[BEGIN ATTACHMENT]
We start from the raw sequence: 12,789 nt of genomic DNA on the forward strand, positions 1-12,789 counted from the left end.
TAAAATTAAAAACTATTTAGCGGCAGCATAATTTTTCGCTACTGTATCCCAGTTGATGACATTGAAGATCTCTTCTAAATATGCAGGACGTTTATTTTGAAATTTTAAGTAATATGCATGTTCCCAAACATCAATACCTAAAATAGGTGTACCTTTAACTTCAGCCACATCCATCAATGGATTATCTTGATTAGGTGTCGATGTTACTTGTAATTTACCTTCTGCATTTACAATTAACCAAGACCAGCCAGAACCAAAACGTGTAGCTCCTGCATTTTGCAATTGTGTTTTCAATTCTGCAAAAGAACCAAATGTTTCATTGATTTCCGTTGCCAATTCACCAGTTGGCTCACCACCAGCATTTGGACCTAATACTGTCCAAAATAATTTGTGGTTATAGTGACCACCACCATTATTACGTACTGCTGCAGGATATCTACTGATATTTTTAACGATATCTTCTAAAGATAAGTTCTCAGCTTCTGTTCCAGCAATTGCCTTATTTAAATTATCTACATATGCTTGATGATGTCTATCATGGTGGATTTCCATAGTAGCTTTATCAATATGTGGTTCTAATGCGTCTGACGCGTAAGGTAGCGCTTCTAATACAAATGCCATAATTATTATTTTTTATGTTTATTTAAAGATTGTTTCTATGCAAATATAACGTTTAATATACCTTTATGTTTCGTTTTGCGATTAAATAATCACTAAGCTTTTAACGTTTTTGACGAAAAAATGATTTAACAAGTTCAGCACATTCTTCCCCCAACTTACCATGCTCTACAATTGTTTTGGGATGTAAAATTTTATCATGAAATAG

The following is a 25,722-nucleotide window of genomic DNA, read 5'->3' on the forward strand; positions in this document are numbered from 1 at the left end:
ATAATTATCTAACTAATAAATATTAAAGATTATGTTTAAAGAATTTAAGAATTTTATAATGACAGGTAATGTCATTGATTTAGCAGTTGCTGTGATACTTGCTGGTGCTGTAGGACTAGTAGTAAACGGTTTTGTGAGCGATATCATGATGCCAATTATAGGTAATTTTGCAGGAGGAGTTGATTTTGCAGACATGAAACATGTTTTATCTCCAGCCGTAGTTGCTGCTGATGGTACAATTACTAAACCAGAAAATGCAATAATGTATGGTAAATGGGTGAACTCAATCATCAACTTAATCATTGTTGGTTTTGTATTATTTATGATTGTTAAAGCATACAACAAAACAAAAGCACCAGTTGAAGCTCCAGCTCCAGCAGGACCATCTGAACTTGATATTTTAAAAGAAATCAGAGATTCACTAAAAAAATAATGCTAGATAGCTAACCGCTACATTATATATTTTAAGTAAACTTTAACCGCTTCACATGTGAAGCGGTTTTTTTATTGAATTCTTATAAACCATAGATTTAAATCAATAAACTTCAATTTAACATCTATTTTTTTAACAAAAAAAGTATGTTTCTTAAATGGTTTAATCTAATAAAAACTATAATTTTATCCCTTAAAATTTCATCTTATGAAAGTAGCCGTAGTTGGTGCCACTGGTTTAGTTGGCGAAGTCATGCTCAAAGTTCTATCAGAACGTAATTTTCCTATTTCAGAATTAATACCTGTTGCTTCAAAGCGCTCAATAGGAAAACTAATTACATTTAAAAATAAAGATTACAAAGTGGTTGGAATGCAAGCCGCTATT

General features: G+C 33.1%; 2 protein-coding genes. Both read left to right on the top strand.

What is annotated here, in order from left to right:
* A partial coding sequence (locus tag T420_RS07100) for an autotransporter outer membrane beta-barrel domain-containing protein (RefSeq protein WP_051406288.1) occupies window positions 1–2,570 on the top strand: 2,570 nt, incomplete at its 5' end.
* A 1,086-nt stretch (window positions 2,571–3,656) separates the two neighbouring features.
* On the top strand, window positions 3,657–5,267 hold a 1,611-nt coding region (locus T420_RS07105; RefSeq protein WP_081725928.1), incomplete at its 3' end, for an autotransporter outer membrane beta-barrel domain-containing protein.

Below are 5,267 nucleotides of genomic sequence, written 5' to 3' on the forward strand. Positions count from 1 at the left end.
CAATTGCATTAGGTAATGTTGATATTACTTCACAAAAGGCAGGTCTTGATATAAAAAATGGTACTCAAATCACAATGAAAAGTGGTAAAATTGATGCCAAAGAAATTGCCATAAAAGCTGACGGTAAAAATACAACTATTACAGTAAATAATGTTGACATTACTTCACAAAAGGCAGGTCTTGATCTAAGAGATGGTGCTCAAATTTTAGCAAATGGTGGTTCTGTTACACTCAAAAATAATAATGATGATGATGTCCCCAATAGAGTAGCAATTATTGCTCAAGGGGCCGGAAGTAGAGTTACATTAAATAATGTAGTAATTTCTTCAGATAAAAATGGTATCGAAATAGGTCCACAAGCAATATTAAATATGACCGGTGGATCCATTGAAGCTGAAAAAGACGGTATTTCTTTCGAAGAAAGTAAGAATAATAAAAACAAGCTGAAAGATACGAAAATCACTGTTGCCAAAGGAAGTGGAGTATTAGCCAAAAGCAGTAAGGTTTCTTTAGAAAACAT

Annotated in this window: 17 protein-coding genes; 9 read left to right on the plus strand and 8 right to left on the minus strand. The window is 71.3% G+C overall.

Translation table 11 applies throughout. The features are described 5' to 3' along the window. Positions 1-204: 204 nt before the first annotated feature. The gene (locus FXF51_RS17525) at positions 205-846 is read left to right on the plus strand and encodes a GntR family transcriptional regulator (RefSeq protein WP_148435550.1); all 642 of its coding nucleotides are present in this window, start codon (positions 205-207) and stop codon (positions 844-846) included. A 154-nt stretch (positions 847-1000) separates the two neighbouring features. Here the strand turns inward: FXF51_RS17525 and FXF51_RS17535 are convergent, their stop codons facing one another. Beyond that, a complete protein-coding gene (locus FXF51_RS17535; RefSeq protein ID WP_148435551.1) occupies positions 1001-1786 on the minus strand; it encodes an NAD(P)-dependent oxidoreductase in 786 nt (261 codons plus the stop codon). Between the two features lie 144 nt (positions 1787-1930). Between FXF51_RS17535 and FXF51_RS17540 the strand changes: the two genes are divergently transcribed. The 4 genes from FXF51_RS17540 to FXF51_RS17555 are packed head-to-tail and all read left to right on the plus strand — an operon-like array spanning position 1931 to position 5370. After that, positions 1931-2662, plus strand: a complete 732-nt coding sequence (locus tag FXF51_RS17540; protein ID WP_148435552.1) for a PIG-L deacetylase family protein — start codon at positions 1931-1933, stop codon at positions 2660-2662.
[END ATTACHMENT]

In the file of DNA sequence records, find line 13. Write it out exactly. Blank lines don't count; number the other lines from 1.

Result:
Translation table 11 applies throughout. The features are described 5' to 3' along the window. Positions 1-204: 204 nt before the first annotated feature. The gene (locus FXF51_RS17525) at positions 205-846 is read left to right on the plus strand and encodes a GntR family transcriptional regulator (RefSeq protein WP_148435550.1); all 642 of its coding nucleotides are present in this window, start codon (positions 205-207) and stop codon (positions 844-846) included. A 154-nt stretch (positions 847-1000) separates the two neighbouring features. Here the strand turns inward: FXF51_RS17525 and FXF51_RS17535 are convergent, their stop codons facing one another. Beyond that, a complete protein-coding gene (locus FXF51_RS17535; RefSeq protein ID WP_148435551.1) occupies positions 1001-1786 on the minus strand; it encodes an NAD(P)-dependent oxidoreductase in 786 nt (261 codons plus the stop codon). Between the two features lie 144 nt (positions 1787-1930). Between FXF51_RS17535 and FXF51_RS17540 the strand changes: the two genes are divergently transcribed. The 4 genes from FXF51_RS17540 to FXF51_RS17555 are packed head-to-tail and all read left to right on the plus strand — an operon-like array spanning position 1931 to position 5370. After that, positions 1931-2662, plus strand: a complete 732-nt coding sequence (locus tag FXF51_RS17540; protein ID WP_148435552.1) for a PIG-L deacetylase family protein — start codon at positions 1931-1933, stop codon at positions 2660-2662.